Once in France, I tele­phoned ex­pect­ing to hear bad news from his wife, but it was his voice I heard. He ex­plained that though he had can­celled all his meet­ings he was feel­ing a lit­tle bet­ter and, typ­i­cal of the man, he urged me to come as planned, since I had trav­elled so far to see him.

Win­ter was slow to come to an end in France last year, but I was lucky. I spent three hours walk­ing in the streets, squares and parks of Paris. Mon­day, April 30, was the first ap­pear­ance that spring had made in that mar­velous city. It was beau­ti­ful.

It was the day be­fore my meet­ing with Stéphane Hes­sel. I had brought a mi­cro­phone and was for­mu­lat­ing my ques­tions. All of them were thrown out when I met him the fol­low­ing day at 10 a.m. He greeted me in his liv­ing room in a six-storey apart­ment house on a nar­row street in Mont­par­nasse, where he has lived for many years. His liv­ing room is com­fort­able and rum­pled. It ra­di­ates the same warmth as the man him­self, all the walls lined with books and paint­ings, three win­dows open­ing into the sun­lit street.

Nor­mally a dap­per dresser, he wore pa­ja­mas, slip­pers and a dress­ing gown. He rose to take my hand when I en­tered the room, of­fer­ing the same firm grip I re­mem­bered, though he urged me to sit down so he could too. His wife had asked me to please keep it short.

He ex­plained that his heart had stopped dur­ing a con­fer­ence in Si­cily and he was air­lifted di­rectly to a Paris hos­pi­tal where doc­tors claimed there was no harm done, but he needed rest.

There was no sign of weak­ness in the spirit, how­ever.

The in­ter­view was an hour and a quar­ter long, yet con­sisted of no more than a dozen ques­tions from me, some of them no more than two or three words. His mind had an agility and fo­cus that is as­ton­ish­ing. The equal of any­one I have met, never mind the age. He ze­roed in, as al­ways, on the pos­i­tive, al­ways de­vis­ing strate­gies to make things bet­ter.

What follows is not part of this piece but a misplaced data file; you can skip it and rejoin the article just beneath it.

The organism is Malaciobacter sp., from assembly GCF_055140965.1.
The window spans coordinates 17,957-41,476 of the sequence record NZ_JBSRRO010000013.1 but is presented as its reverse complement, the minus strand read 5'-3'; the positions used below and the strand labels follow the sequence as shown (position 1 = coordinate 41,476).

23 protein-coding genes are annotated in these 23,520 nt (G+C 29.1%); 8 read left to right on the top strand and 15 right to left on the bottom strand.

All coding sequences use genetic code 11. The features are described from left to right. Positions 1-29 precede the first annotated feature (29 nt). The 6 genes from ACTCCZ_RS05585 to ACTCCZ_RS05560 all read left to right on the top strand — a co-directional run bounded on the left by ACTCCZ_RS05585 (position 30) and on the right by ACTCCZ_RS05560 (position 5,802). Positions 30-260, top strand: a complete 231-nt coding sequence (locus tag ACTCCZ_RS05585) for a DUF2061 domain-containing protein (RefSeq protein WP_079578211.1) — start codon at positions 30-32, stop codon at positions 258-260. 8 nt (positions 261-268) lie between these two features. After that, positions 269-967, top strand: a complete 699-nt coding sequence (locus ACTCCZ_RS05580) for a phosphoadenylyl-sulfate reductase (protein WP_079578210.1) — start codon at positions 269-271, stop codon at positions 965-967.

When his wife ap­peared for the sec­ond time in the door­way of the liv­ing room, I took the hint that it was time for me to go.

I had just turned off the mi­cro­phone and was gath­er­ing my equip­ment when he did some­thing un­ex­pected. Though I have seen him speak a num­ber of times about ter­ri­ble things that were done to him and to his re­sis­tance com­rades at the hands of the Nazis, at no time, ei­ther on tele­vi­sion or in per­son, have I seen him lose his com­po­sure. A very strong man.

He thanked me for com­ing and as I shook his hand he held on to it. He wanted me to know that my visit had brought back to his mind vivid mem­o­ries of Frank Pick­ers­gill. How Frank, in the short weeks they shared in the ap­palling con­di­tions of Hut 17 at Buchen­wald, had never stopped telling jokes, play­ing games and en­gag­ing oth­ers in con­ver­sa­tion, al­ways try­ing to keep up the morale of his fel­low pris­on­ers.

It was then that his voice broke and tears welled up in his eyes. Within an in­stant the mo­ment had passed. I re­luc­tantly re­leased his hand and walked across the room, turn­ing back at the door to say good­bye be­fore de­scend­ing the three flights of wooden stairs and step­ping out into the sun­lit street. Stephane Hes­sel died Feb. 27, 2013. Godspeed dear man. The world is a bet­ter place be­cause of you.

— Peter Pick­ers­gill is a writer and artist liv­ing in Sal­vage. He can be reached by email at the fol­low­ing: pick­ers­